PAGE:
One of the many great things about Europe is its size, and therefore the close proximity of so many awesome places to see. It also gives you several options for getting around; whether your main concern is cost, comfort or speed, there are options to suit all. Here are the pros and cons of five different ways to travel around Europe.
Train – for the comfort traveller
Pros – If easy travelling means comfort to you, then the train is your best option. With fewer delays than flying and less faff, the railway is certainly the comfort option. It is also usually the speedier option when covering shorter distances, as there is no check-in or security to go through. The train can be a great way to see the countryside, and areas of a country that you would perhaps not otherwise get a chance to see.
Cons – If you are on a small budget, European trains can be surprisingly expensive. If you don’t book in advance, they can cost equal to or sometimes more than a flight (but that doesn’t mean there aren’t cheap prices to be found too!). The train can also take a lot longer than flying if you’re travelling long distances, even with the added check-in time for a flight.
Tip – Make sure you choose the right train service for you. High-speed trains are often dramatically faster, but usually more expensive; slow trains are the slower but cheaper option if you’re not strapped for time. Visit the SNCF website for national and international train times and prices throughout Europe: http://uk.voyages-sncf.com/en/. For a single pass to cover all train travel on your trip, visit Interrail: http://www.interrail.eu/.
Bus – for the budget traveller
Pros – If your main concern is cost, then the bus is definitely the best option. Europe has an extensive system of buses, both national and international, and prices can be mega cheap. Buses are also the most flexible public transport option, as tickets can be purchased on a hop-on/hop-off basis, meaning that there’s no need to book in advance or be tied down to specific departure times.
Cons – Buses can be the slowest travel option, sometimes taking several hours longer than a high-speed train or a flight. Road traffic can also mean unpredictable delays, which is never welcome if you’re short on time.
Tip – Try Busabout for a flexible hop on/hop off buss pass: http://www.busabout.com/europe.
Car – for the adventurous traveller
Pros – Driving gives you the flexibility that no public transport option can offer. Spend as little or as long as you want in each location, without worrying about booking tickets or sticking to timetables. Driving also avoids the inevitable luggage-lugging that comes with using public transport, allowing you to go wild with the souvenirs, and gives you the opportunity to explore wherever and whenever you like. Go to the places where public transport won’t take you.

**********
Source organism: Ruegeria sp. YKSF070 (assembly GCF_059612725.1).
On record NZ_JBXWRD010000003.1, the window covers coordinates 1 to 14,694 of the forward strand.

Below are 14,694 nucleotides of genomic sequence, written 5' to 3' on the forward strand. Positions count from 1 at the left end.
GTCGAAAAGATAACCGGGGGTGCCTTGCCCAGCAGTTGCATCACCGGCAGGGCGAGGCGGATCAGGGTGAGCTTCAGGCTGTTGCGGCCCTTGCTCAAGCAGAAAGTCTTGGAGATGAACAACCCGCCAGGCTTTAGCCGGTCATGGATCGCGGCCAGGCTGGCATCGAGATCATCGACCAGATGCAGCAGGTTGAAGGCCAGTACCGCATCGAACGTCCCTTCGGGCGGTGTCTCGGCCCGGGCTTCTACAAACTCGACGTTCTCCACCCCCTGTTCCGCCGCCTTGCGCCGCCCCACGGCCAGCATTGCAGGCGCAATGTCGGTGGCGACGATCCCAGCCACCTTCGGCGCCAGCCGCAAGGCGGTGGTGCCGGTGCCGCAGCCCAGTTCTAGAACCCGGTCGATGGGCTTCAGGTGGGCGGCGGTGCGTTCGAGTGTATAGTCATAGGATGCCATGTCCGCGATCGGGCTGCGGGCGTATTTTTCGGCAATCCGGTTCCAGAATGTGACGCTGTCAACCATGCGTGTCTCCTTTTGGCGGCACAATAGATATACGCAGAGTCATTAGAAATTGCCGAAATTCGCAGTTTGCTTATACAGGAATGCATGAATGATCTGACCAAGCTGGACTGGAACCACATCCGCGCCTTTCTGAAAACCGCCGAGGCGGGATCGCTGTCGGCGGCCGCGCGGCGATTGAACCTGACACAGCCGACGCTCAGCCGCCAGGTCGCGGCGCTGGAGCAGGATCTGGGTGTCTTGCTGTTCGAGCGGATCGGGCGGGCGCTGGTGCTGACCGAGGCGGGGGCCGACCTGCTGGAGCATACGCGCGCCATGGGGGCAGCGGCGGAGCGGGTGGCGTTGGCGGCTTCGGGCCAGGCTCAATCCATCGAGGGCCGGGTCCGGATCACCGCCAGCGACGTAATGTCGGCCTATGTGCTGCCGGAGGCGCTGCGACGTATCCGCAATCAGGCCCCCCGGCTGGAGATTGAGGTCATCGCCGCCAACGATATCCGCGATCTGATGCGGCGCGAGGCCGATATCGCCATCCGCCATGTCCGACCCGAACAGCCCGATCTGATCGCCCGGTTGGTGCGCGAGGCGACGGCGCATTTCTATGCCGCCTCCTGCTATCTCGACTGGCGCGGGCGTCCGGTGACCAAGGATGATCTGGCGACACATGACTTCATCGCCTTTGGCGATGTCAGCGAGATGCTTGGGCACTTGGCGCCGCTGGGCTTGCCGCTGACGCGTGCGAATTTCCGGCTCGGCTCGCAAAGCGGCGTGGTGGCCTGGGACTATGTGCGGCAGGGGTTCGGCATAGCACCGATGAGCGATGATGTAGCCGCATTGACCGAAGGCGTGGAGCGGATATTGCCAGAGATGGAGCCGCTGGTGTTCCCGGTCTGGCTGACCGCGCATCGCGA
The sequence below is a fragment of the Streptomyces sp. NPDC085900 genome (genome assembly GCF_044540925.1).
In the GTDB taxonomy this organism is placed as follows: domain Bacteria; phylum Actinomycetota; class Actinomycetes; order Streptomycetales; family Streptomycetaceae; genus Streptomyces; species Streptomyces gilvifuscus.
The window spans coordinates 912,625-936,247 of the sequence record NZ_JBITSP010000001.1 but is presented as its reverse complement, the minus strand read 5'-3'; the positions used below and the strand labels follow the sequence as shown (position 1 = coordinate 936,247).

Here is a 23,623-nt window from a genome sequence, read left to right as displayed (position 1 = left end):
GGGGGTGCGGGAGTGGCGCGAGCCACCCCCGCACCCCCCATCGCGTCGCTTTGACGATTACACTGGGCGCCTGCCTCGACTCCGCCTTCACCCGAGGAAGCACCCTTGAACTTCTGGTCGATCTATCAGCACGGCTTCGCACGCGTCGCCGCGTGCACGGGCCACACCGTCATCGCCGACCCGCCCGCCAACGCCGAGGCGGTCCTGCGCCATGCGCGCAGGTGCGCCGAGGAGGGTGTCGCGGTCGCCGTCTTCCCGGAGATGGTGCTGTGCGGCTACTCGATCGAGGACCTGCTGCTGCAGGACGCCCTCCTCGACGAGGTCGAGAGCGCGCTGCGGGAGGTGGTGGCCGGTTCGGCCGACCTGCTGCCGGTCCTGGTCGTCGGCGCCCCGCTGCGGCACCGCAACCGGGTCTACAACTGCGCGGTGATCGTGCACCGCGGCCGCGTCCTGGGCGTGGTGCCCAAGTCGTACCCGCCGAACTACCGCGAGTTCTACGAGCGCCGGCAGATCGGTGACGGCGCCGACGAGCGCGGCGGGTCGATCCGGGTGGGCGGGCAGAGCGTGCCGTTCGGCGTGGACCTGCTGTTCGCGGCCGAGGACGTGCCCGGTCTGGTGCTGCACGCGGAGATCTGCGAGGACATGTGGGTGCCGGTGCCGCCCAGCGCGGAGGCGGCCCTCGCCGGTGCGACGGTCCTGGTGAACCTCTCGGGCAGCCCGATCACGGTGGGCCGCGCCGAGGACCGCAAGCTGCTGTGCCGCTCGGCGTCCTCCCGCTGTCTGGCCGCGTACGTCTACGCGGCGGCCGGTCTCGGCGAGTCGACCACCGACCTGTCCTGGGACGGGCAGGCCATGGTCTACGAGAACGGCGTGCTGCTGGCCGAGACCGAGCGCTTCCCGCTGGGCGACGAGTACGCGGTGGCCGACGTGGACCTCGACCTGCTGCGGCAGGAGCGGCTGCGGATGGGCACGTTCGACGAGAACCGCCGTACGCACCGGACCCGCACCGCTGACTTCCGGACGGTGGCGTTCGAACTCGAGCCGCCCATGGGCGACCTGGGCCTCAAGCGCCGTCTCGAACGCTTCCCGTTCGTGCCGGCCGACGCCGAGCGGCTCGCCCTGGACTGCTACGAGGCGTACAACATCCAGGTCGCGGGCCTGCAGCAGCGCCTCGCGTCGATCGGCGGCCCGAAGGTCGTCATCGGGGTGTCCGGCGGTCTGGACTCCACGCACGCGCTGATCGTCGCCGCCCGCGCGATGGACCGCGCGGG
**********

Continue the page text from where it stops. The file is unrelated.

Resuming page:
Cons – If you don’t have your own car, hiring can be expensive, especially if you are under 25 years old; you may have to pay a young drivers’ surcharge, which can dramatically boost up the cost of the hire.
Tip – The AA provides loads of information on the different driving requirements for each country in Europe: http://www.theaa.com/motoring_advice/overseas/countrybycountry.html. If you’d rather not worry about driving yourself around, find a ride on BlaBlaCar: https://www.blablacar.co.uk/.
Plane – for the time-strapped traveller
Pros – When covering longer distances, flying is certainly the easiest option. Rather than spending an entire day travelling from one capital to another via train or bus, a flight can take only a few hours from arrival at the airport to arrival at your final destination. Low-cost airlines can also offer some unbelievable prices at off-peak times.
Cons – Although in theory flying should be the quickest option for getting around, check-in, security and frequent delays can actually make it no quicker than taking a bus or train when covering shorter distances. Furthermore, if you’re travelling with baggage that is too large for the cabin, the price of a flight can be greatly bumped up by expensive hold baggage charges.
Tip – Fly at off-peak times for the cheapest prices, and reserve flying for longer distances; stick to the ground for the shorter mileage. To compare flight prices, use a comparison site like Skyscanner: http://www.skyscanner.net/.
Bicycle – for the active traveller
Pros – Especially in the summer months, cycling can be a wonderful way to experience a country, including its countryside and cities, and everything in-between. Like driving, cycling is also entirely flexible, allowing you to move at your own pace and not worry about booking tickets. It is of course also the cheapest travel option, with no further expense once you have purchased or hired your kit.
Cons – The joy of cycling can be totally dependent on the weather. Summer is usually your safest bet, but there can be no guarantee of clear skies. Cycling also limits us to covering shorter distances, so will usually have to partner with another travel option if you want to cover more ground in less time.
Tip – Rivers and canals are often accompanied by cycle paths, so cycling is a good option for exploring riverside towns and cities. When you need to cover a longer or less cycle-friendly distance, search for trains that allow bicycles on-board. Eurovelo is a sustainable tourism project with multiple cycling routes around Europe: http://www.eurovelo.com/en.
Whichever option you choose, your European adventure will not disappoint.